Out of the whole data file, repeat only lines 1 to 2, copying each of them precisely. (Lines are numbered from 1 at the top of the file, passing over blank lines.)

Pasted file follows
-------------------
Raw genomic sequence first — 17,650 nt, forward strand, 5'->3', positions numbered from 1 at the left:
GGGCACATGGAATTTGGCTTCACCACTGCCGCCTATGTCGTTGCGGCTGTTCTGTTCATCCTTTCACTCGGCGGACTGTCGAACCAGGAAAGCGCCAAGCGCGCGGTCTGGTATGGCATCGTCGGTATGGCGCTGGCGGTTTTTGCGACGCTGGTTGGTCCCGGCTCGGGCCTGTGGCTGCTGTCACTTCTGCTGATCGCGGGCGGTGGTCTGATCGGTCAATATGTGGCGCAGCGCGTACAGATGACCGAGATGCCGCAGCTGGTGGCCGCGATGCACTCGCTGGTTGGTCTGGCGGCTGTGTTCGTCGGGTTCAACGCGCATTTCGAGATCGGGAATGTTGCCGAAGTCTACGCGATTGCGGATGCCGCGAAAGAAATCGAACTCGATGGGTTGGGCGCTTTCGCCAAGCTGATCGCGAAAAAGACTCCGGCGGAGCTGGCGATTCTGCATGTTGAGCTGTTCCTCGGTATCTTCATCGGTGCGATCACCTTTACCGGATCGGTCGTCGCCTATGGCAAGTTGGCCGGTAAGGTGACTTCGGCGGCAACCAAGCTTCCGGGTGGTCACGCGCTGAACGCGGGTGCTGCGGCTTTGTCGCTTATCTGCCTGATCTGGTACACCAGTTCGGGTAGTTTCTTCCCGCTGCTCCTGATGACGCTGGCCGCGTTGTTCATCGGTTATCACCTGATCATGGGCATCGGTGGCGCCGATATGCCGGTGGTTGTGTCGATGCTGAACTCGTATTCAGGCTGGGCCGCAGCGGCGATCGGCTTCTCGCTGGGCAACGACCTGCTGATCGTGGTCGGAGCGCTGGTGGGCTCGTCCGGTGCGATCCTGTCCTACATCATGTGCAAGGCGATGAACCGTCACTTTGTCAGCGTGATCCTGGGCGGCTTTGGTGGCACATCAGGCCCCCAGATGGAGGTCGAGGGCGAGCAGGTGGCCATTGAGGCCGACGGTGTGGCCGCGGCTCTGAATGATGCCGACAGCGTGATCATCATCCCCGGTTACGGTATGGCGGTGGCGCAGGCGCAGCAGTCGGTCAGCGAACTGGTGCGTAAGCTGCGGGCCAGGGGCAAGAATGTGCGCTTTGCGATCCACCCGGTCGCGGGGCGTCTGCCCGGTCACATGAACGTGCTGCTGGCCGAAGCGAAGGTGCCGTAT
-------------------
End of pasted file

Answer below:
Raw genomic sequence first — 17,650 nt, forward strand, 5'->3', positions numbered from 1 at the left:
GGGCACATGGAATTTGGCTTCACCACTGCCGCCTATGTCGTTGCGGCTGTTCTGTTCATCCTTTCACTCGGCGGACTGTCGAACCAGGAAAGCGCCAAGCGCGCGGTCTGGTATGGCATCGTCGGTATGGCGCTGGCGGTTTTTGCGACGCTGGTTGGTCCCGGCTCGGGCCTGTGGCTGCTGTCACTTCTGCTGATCGCGGGCGGTGGTCTGATCGGTCAATATGTGGCGCAGCGCGTACAGATGACCGAGATGCCGCAGCTGGTGGCCGCGATGCACTCGCTGGTTGGTCTGGCGGCTGTGTTCGTCGGGTTCAACGCGCATTTCGAGATCGGGAATGTTGCCGAAGTCTACGCGATTGCGGATGCCGCGAAAGAAATCGAACTCGATGGGTTGGGCGCTTTCGCCAAGCTGATCGCGAAAAAGACTCCGGCGGAGCTGGCGATTCTGCATGTTGAGCTGTTCCTCGGTATCTTCATCGGTGCGATCACCTTTACCGGATCGGTCGTCGCCTATGGCAAGTTGGCCGGTAAGGTGACTTCGGCGGCAACCAAGCTTCCGGGTGGTCACGCGCTGAACGCGGGTGCTGCGGCTTTGTCGCTTATCTGCCTGATCTGGTACACCAGTTCGGGTAGTTTCTTCCCGCTGCTCCTGATGACGCTGGCCGCGTTGTTCATCGGTTATCACCTGATCATGGGCATCGGTGGCGCCGATATGCCGGTGGTTGTGTCGATGCTGAACTCGTATTCAGGCTGGGCCGCAGCGGCGATCGGCTTCTCGCTGGGCAACGACCTGCTGATCGTGGTCGGAGCGCTGGTGGGCTCGTCCGGTGCGATCCTGTCCTACATCATGTGCAAGGCGATGAACCGTCACTTTGTCAGCGTGATCCTGGGCGGCTTTGGTGGCACATCAGGCCCCCAGATGGAGGTCGAGGGCGAGCAGGTGGCCATTGAGGCCGACGGTGTGGCCGCGGCTCTGAATGATGCCGACAGCGTGATCATCATCCCCGGTTACGGTATGGCGGTGGCGCAGGCGCAGCAGTCGGTCAGCGAACTGGTGCGTAAGCTGCGGGCCAGGGGCAAGAATGTGCGCTTTGCGATCCACCCGGTCGCGGGGCGTCTGCCCGGTCACATGAACGTGCTGCTGGCCGAAGCGAAGGTGCCGTAT